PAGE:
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## Vertical phase versus vertical group

Before examining our simplified numerical simulation of Vernik and Nur's experiment, we will first show two complementary ideal'' simulated experiments, one designed for measuring the vertical group velocity and the other one for measuring the vertical phase velocity.

The lower plot in Figure  shows how vertical group velocity could be properly measured by using extremely small source and receiver transducers. The anisotropic wavefront radiates out from the point source at the bottom; the point receiver at the top detects the part of the wavefront with vertically traveling energy as it passes by. The distance between the two transducers divided by the measured traveltime gives the vertical group velocity.

The upper plot in Figure  shows how true phase velocity could be properly measured. The source must be wide enough to launch a reasonable facsimile of a plane wave. Since the source is not infinite, the plane wave'' is truncated; the receiver on the top must be positioned where it can sample the flat central part of the wavefront, away from the diffracting truncated edge. Note that while the source transducer runs from -20 to +20 mm, the flat part of the wavefront in the figure runs from -30 to +10. While the wavefront has traveled vertically 40mm from the bottom of the model to the top, it has also slipped sideways 10mm. The receiver in the upper plot in Figure , while OK, is perilously close to the edge; a position 10 or 15 millimeters further to the left would have been better. Note that if the source transducer had been infinite, there would be no such complications: the position of the receiver would be irrelevant.

The upper plot in Figure  was constructed by summing multiple copies of the lower plot in Figure  shifted from -20 to +20 mm. The flat part of the wavefront in the upper plot is the sum of all the shifted copies of the highest point on the wavefront in the lower plot. From this basic relationship, we can see that we could have measured the vertical phase velocity directly from the lower plot by simply shifting the receiver over to where the wavefront first encountered the upper surface (around the -11mm position) and dividing by the vertical distance from source to receiver (40mm in the figure). Note this distance is less than the true distance between the source and the offset receiver (which would be mm). We are now ready to examine similar figures showing the situation in Vernik and Nur's experiment.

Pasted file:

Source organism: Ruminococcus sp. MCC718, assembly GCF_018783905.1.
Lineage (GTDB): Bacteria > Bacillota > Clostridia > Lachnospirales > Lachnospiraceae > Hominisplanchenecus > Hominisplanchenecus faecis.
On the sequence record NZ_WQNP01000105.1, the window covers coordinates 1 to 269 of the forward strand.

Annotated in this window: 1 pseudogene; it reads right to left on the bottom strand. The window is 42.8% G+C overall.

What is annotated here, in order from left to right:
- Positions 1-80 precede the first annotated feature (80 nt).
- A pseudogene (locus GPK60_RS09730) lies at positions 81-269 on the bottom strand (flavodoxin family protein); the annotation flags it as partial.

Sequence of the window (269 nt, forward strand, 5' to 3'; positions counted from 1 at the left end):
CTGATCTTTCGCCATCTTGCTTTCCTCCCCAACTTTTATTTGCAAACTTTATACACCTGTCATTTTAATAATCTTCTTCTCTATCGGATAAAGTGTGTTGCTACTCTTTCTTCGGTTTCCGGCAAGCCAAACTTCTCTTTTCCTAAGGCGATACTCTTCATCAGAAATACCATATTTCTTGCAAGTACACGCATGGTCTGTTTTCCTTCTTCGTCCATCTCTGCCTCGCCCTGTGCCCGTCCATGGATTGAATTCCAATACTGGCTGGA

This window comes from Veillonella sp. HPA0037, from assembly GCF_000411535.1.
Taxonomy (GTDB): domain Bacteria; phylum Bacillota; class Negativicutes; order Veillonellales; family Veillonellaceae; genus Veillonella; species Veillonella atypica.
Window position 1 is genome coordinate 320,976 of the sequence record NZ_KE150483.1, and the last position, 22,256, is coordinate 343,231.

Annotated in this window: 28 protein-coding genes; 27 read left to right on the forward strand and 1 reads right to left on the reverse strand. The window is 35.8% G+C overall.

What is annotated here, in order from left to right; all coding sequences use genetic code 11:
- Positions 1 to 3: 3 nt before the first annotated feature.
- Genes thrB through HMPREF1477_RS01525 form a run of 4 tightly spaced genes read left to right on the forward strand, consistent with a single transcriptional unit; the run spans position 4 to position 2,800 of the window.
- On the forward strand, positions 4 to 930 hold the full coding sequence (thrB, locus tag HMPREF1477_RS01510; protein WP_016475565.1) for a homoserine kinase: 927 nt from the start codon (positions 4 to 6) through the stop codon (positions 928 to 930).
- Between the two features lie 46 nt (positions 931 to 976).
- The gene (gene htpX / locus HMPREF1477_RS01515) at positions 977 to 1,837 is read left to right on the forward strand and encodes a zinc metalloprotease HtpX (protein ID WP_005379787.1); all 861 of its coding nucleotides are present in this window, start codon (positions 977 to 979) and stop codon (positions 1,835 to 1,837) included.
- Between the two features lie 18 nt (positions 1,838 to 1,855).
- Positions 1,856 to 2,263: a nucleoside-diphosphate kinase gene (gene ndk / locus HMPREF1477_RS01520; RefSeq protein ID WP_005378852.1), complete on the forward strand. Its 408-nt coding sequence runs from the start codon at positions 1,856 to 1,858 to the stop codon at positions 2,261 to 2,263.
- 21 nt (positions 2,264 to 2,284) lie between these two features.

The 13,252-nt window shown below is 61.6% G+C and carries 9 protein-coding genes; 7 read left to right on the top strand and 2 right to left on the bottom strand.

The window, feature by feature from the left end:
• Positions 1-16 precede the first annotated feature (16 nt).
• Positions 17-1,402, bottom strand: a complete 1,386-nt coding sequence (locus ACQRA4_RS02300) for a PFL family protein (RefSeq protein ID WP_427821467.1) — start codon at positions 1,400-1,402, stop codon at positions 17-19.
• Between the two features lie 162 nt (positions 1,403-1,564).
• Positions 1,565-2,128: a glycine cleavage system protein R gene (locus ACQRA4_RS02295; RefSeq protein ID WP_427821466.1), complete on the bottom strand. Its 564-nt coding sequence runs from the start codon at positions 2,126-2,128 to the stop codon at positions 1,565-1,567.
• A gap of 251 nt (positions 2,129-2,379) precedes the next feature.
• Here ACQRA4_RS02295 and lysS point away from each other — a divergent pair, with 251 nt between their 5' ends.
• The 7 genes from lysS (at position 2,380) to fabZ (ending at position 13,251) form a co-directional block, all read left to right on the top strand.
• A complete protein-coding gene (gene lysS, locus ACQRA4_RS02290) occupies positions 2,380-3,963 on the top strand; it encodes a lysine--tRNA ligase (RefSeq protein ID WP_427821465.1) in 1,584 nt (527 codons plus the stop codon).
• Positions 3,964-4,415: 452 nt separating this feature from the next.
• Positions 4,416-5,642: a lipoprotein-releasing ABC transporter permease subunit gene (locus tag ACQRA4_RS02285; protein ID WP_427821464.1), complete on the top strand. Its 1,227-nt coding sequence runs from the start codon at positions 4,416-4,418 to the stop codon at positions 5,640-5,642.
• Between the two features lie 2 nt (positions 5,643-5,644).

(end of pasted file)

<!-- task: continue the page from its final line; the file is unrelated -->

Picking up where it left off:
phasegroup
Figure 3
Snapshots demonstrating the two ideal'' core-sample experiments. The positions and sizes of the source and receiver transducers are indicated respectively by thick horizontal lines at the bottom and top of the model. Top: an infinite-source experiment for measuring vertical phase velocity. Bottom: a point-source to point-receiver experiment for measuring vertical group velocity. (As you can see the two experiments are really approximations, the infinite'' transducer is 40mm wide and the point'' transducers are 2mm wide.) The labeled vertical and near-vertical distances mark the progress of key points on the radiated wavefront during its travels from the source up to the top of the model. Three distinct velocities are indicated: the vertical group (energy) velocity, the vertical phase (plane-wave) velocity, and finally the (nonvertical) group velocity associated with the vertical phase velocity. (If the medium were isotropic, all three of these would be equivalent.)

Next: MODEL RESULTS Up: LABORATORY AND NUMERICAL MODELS Previous: LABORATORY AND NUMERICAL MODELS
Stanford Exploration Project
12/18/1997